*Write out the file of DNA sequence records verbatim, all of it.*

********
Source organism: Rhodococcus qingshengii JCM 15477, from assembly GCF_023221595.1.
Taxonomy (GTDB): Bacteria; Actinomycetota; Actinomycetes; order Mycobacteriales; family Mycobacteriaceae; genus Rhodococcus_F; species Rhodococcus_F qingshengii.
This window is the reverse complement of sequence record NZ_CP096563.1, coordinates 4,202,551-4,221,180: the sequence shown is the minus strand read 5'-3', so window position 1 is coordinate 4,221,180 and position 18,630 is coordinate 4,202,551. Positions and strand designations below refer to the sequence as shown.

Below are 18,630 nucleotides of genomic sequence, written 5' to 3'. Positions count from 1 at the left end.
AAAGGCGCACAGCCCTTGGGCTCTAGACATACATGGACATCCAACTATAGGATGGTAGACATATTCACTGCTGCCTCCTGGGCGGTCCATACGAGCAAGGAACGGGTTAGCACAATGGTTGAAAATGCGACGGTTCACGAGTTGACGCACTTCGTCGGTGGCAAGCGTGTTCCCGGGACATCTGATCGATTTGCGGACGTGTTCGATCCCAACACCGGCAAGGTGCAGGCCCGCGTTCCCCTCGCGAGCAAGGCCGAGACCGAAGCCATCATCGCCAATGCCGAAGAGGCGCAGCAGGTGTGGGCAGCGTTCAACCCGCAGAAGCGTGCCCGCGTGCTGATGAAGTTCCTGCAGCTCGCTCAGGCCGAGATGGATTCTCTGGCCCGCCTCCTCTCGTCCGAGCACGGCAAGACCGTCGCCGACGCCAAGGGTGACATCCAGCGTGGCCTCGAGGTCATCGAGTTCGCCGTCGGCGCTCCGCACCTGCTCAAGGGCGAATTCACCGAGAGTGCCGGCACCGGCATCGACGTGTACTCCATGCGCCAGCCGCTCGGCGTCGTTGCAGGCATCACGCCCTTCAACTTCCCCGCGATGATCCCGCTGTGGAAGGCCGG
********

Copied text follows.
Source organism: Rhodococcus qingshengii JCM 15477, from assembly GCF_023221595.1.
Taxonomy (GTDB): Bacteria; Actinomycetota; Actinomycetes; order Mycobacteriales; family Mycobacteriaceae; genus Rhodococcus_F; species Rhodococcus_F qingshengii.
This window is the reverse complement of sequence record NZ_CP096563.1, coordinates 4,202,551-4,221,180: the sequence shown is the minus strand read 5'-3', so window position 1 is coordinate 4,221,180 and position 18,630 is coordinate 4,202,551. Positions and strand designations below refer to the sequence as shown.

Below are 18,630 nucleotides of genomic sequence, written 5' to 3'. Positions count from 1 at the left end.
AAAGGCGCACAGCCCTTGGGCTCTAGACATACATGGACATCCAACTATAGGATGGTAGACATATTCACTGCTGCCTCCTGGGCGGTCCATACGAGCAAGGAACGGGTTAGCACAATGGTTGAAAATGCGACGGTTCACGAGTTGACGCACTTCGTCGGTGGCAAGCGTGTTCCCGGGACATCTGATCGATTTGCGGACGTGTTCGATCCCAACACCGGCAAGGTGCAGGCCCGCGTTCCCCTCGCGAGCAAGGCCGAGACCGAAGCCATCATCGCCAATGCCGAAGAGGCGCAGCAGGTGTGGGCAGCGTTCAACCCGCAGAAGCGTGCCCGCGTGCTGATGAAGTTCCTGCAGCTCGCTCAGGCCGAGATGGATTCTCTGGCCCGCCTCCTCTCGTCCGAGCACGGCAAGACCGTCGCCGACGCCAAGGGTGACATCCAGCGTGGCCTCGAGGTCATCGAGTTCGCCGTCGGCGCTCCGCACCTGCTCAAGGGCGAATTCACCGAGAGTGCCGGCACCGGCATCGACGTGTACTCCATGCGCCAGCCGCTCGGCGTCGTTGCAGGCATCACGCCCTTCAACTTCCCCGCGATGATCCCGCTGTGGAAGGCCGG